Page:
Friday, February 23, 2018
Politics

When partisans surprise us, maybe we can be a little hopeful

It seemed so obvious in November. Almost as if the narrative had been written in advance, and the roles were perfectly cast.

The Supreme Court justice? She was an activist in a jurist's cloak. A progressive appointee of a previous governor. She needed to be taken down in a retention vote.

Florida's governor? He was a conservative puppet. An ideologue in charge of the Republican Party's voter suppression plan. He needed to be ridiculed at every turn.

Or so went the partisan view of life.

A lot of Republicans seemed certain about Justice Barbara Pariente's liberal leanings, and a whole bunch of Democrats swore Gov. Rick Scott was an intractable zealot.

And so I wonder how many jaws hit the floor this week.

It was Thursday afternoon when the hyper-partisan governor agreed that Republican lawmakers erred when they cut early voting days. And that was right after the Democrat-appointed justice sided with the conservative opinion in a case involving state pensions.

Now you may disagree with the governor's reversal, or you may be furious with the justice's decision, but maybe there is another dynamic worth considering.

Try looking at it this way:

Is it a bad thing when the folks in Tallahassee surprise us?

I mean, partisan politics have become so ingrained in our lives that we can usually predict the outcome of any issue that crosses our path.

Seeing an R or a D attached to someone's name is like watching a movie that has been given a G rating. You kind of know what to expect before the first words are spoken.

That's why Republicans should accept that the governor turned his back on their election maneuvering. And that's why Democrats should not feel betrayed by this Supreme Court decision. If you accuse the other side of never backing down, you cannot act indignant when your own side takes a shot at being open-minded.

Now before you start shouting, I'm aware this probably wasn't a Kumbaya moment for Scott. It had as much to do with election day backlash, and perhaps seeing Charlie Crist's doppelganger hovering near the Governor's Mansion, as any bipartisan epiphany.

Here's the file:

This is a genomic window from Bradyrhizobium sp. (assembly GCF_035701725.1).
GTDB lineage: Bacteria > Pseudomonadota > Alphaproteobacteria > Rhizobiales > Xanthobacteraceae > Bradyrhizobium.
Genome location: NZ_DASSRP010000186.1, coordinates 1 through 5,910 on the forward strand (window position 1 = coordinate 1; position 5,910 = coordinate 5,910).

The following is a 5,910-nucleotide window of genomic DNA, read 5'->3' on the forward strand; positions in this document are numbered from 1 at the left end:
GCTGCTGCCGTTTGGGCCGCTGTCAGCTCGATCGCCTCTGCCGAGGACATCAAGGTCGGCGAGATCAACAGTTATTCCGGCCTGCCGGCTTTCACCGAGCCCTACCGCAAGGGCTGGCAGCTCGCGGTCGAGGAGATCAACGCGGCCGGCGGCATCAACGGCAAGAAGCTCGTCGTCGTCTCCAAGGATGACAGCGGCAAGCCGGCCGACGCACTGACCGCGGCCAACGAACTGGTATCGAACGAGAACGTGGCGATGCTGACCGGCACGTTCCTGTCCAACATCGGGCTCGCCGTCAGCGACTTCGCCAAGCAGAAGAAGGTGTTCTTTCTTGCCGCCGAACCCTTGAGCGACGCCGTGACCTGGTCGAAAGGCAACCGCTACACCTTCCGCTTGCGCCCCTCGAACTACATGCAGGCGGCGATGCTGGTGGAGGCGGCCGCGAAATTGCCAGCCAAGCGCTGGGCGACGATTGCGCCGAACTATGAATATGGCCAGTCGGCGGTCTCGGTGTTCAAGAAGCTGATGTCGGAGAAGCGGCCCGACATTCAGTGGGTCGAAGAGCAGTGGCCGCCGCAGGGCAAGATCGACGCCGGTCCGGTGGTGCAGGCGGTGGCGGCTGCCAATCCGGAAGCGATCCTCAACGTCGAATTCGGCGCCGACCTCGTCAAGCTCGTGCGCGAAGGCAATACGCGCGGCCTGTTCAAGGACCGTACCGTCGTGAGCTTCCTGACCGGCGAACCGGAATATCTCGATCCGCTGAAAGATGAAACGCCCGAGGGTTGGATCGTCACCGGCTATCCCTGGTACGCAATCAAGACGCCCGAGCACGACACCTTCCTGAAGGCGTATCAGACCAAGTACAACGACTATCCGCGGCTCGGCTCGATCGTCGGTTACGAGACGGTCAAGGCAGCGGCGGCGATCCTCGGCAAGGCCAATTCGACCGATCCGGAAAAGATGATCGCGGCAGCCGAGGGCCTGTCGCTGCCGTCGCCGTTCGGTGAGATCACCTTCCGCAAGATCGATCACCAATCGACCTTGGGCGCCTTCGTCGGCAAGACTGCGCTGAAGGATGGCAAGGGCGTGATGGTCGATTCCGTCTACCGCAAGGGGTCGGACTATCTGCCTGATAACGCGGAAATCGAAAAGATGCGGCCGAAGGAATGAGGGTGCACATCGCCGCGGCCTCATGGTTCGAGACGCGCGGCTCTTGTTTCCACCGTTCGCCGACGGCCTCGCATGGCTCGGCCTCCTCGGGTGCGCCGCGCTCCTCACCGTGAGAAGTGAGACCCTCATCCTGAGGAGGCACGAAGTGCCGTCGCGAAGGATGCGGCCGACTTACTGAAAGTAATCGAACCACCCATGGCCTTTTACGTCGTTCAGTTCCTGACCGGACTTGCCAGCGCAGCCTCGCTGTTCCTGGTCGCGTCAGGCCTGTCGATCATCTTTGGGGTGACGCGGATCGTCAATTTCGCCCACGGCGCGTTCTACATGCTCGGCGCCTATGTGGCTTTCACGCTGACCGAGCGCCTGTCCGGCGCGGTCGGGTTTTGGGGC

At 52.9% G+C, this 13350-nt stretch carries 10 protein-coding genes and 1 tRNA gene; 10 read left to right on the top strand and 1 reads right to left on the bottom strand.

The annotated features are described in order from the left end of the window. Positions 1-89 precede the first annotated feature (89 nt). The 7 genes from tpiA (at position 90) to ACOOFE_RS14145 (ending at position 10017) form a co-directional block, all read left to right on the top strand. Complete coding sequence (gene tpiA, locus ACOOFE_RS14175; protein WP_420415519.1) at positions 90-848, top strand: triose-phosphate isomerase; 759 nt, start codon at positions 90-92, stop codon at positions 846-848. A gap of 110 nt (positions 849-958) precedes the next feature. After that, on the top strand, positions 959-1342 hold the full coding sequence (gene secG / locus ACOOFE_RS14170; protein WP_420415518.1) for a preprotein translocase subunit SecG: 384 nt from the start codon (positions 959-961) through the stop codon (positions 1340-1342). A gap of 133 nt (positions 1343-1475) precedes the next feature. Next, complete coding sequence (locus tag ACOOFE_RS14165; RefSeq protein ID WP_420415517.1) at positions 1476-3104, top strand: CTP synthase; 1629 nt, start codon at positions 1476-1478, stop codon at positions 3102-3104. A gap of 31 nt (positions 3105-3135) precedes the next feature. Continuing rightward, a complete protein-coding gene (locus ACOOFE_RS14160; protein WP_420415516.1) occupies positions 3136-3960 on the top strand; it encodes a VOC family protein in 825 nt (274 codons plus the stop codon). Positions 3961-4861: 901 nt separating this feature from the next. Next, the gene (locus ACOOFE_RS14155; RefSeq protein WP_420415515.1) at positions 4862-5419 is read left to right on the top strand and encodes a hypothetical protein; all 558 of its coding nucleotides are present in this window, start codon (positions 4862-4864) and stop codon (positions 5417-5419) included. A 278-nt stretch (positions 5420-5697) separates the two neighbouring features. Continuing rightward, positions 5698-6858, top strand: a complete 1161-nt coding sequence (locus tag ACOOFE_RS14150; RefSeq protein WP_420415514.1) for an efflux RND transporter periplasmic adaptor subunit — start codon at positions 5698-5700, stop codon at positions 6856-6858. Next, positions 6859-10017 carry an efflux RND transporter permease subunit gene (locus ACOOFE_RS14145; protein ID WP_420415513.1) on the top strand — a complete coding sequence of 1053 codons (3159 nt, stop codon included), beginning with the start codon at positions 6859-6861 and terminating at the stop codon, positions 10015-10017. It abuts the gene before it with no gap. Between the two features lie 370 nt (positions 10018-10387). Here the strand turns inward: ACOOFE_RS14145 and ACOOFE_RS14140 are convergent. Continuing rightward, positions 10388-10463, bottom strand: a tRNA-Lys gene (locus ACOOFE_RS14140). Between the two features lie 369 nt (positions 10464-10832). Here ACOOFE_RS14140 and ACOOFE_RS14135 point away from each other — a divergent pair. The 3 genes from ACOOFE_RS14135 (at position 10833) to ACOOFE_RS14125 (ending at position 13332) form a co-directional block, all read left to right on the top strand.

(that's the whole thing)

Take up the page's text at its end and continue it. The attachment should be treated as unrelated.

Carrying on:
But that doesn't mean it isn't noteworthy. After all, the airwaves are littered with disgraced politicians who refused to back down in the face of logic and decency. (Hey there, Allen West!)

What's encouraging is that these are not the only cases of pols gone mild. Senate President Don Gaetz and House Speaker Will Weatherford have been pushing for campaign finance reforms, an issue not terribly popular for any party in power.

Now maybe they don't pull it off. Or, worse, maybe this turns out to be posturing. But, for a change, I'm going the optimistic route.

Just the idea that Republican leaders are willing to shine a spotlight on an issue that may not be in their best interests is pretty remarkable given the completely graceless direction of our most recent legislative sessions.

So are these the first signs of a new era?

Hardly.

I would assume, more times than not, issues will continue to be divided along party lines in the coming year. The friction will be real, the bickering will be distasteful.

But, if nothing else, we now have examples of the possibilities. We have seen public servants make unpopular calls. We have seen partisan politics get left behind.

We have reason to be hopeful.

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